Turn Back Time: Queue Up Cher’s Greatest Roles
We celebrate the "Goddess of Pop."
We celebrate the "Goddess of Pop."
Text: Diana Irvine
To call Cher an Icon is the understatement of the century. A tour de force for nearly 6 decades, the “Goddess of Pop” has reinvented herself more times than we can count. But don’t call her acting a ‘phase’: Cher’s Hollywood dreams started long before she teamed up with Sonny Bono, back when she was just a girl from the Valley. The whirlwind success of her singing career swept her off her diva-platformed feet, but she got her due 1982 with Robert Altman’s ‘Come Back to the 5 & Dime, Jimmy Dean, Jimmy Dean”. With a role opposite Meryl and an Oscar under her belt, Cher proved she belonged on the silver screen and 1987 was really her year. Her soulful voice, free-spoken spirit and deadpan humor translate magically to her roles. Subsuming her mega-stardom into believable portrayals is no simple feat, and she rarely rings false. Her unfiltered twitter feed is case in point.
Cher’s ‘Here We Go Again’ Tour may be on hold, but we can “turn back time” to revisit her best, often under-appreciated, performances:
Come Back To The 5 And Dime, Jimmy Dean, Jimmy Dean (1982)
Cher made her Broadway debut in the stage version, directed by the masterful Robert Altman. The filmed ‘Jimmy Dean’ falls flat, but the single location is intimate and the cast is rock solid. The infallible Sandy Dennis, Kathy Bates and Karen Black also star in this tale of a James Dean fan club reuniting in a tiny Texas 5-and-dime store. Cher plays a small-town, big-dreaming waitress named Sissy with sass and heart.
The magic of Director Mike Nichols, Writer Nora Ephron and Co-stars Meryl Streep & Kurt Russell made the true story of a nuclear power whistleblower Karen Silkwood a slam dunk choice for Cher’s next role. The movie still holds up and Roger Ebert himself thought it amazing that “established movie stars like Streep, Russell and Cher could disappear so completely into the everyday lives of [their] characters”. Cher portrays Karen’s best friend and roommate Dolly who’s based on the real Dusty Ellis. The friendship between Karen and Dolly is the best part of the film, and Cher’s confession in one early morning scene makes the whole movie worth watching. Oh, and she was nominated for an Academy Award.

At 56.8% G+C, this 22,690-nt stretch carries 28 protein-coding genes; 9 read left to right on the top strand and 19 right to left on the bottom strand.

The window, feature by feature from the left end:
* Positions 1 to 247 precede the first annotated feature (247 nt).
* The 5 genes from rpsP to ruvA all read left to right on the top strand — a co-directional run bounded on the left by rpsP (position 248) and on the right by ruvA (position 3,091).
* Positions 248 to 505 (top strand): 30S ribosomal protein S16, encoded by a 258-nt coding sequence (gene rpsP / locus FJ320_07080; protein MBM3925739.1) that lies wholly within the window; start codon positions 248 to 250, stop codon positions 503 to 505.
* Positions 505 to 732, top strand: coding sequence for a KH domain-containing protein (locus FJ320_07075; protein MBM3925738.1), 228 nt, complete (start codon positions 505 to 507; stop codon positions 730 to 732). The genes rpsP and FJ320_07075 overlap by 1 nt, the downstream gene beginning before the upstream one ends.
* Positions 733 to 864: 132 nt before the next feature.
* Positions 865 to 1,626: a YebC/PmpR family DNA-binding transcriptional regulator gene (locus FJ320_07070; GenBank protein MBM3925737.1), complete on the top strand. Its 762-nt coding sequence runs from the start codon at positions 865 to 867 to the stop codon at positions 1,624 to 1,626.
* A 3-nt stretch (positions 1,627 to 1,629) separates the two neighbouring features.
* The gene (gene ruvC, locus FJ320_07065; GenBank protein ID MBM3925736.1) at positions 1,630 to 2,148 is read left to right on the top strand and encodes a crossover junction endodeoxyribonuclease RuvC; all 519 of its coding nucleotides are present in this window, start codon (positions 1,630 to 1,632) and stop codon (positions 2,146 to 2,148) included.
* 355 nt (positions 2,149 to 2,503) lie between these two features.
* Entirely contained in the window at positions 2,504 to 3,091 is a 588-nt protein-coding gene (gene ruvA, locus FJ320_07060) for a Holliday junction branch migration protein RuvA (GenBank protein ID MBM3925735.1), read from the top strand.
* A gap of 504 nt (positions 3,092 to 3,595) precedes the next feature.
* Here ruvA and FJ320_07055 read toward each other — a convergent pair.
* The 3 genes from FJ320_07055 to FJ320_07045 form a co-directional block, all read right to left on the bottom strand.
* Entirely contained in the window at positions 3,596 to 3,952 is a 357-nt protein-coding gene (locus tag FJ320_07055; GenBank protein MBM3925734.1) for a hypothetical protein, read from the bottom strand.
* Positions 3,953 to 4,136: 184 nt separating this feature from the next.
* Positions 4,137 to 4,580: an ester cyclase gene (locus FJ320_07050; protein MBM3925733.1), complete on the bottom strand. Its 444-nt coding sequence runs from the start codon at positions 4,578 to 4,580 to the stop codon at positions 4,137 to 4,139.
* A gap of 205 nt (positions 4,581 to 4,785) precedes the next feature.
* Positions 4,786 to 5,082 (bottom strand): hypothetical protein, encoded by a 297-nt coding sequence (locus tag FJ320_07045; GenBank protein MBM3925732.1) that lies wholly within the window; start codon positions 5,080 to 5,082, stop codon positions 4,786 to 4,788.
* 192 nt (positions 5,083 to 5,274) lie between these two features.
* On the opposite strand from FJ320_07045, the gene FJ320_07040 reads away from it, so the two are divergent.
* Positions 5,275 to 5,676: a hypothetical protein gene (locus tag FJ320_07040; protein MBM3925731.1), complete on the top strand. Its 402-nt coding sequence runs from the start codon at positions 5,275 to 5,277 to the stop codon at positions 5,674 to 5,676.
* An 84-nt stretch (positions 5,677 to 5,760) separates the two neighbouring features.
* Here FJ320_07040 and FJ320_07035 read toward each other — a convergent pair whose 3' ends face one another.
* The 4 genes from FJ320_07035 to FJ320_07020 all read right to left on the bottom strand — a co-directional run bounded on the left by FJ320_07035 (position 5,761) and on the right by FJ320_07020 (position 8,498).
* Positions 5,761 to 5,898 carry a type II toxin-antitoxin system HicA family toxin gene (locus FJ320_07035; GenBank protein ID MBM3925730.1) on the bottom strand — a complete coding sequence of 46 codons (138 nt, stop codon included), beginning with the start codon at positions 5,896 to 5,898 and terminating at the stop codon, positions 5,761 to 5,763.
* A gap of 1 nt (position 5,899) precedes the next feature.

The Witches of Eastwick (1987)
Cher, Jack Nicholson, Michelle Pfeifer, Susan Sarandon…this is a cast so hot it’s a wonder the film didn’t melt out of its VHS tape. Three best friends all fall in love with the man of their dreams who just may be the devil incarnate. The friendship between the women is feminist, fun and thrilling. Directed by the visionary George Miller (Mad Max) with effects that are kooky and dated in the best way. Cher plays a woman more ‘like herself’ than previous roles, but still manages to keep it fresh and grounded.
Penned by the award-winning Eric Roth (Forrest Gump), this courtroom drama stars Cher as an overworked lawyer with a client who is deaf, mute and potentially wrongly accused. Dennis Quaid and Cher team up to get to the bottom of a political cover-up through a tight plot, with a real twist at the end. The chemistry between Quaid and Cher is woefully lacking, but the smoldering Liam Neeson more than makes up for it. His communication with Cher, sans words, is everything.
Cher and Nicolas Cage get an A+ in chemistry. The passion between the two in John Patrick Shanley’s biting rom-com is a live wire, fritzing with morbid humor. Cher, as the widowed Italian-American Loretta, is whip-smart and heartbreaking. She’s firing on all cylinders here, and she won an Oscar for Best Actress to prove it. Rip open the windows and pour yourself a Chianti, this one will have you howling.
Would it even be a 90’s movie without Winona? Her performance as a devout-but-angsty teen c. 1960 is one of her best ‘outsider’ roles and, while not a box office hit, was well-received. Cher shines as her headstrong, unconventional mother and Christina Ricci makes an endearing onscreen debut. This riff on a classic coming-of-age tale has unexpected pizzaz and Cher’s costume as the eponymous mermaid is a 90’s RuPaul dream.
If These Walls Could Talk (1996)
Made-for-TV movies about abortion are not an easy sell, but Demi Moore and Cher pushed their star-powered weight to get this well-received HBO film off the ground. It chronicles the stories of different women wrestling with their right to choose in 1952, ’74 and ‘96. Cher directed the ‘1996’ segment, starring Anne Heche and Jada Pinkett Smith, and cast herself as the Abortion Clinic Doctor (seriously, what can’t she do?). Moments may veer into melodrama, but the importance of its subject matter no doubt drew Sissy Spacek, Catherine Keener and other notable actors to the project. It was the highest-rated film in HBO history when it premiered and is still, sadly, a relevant watch today.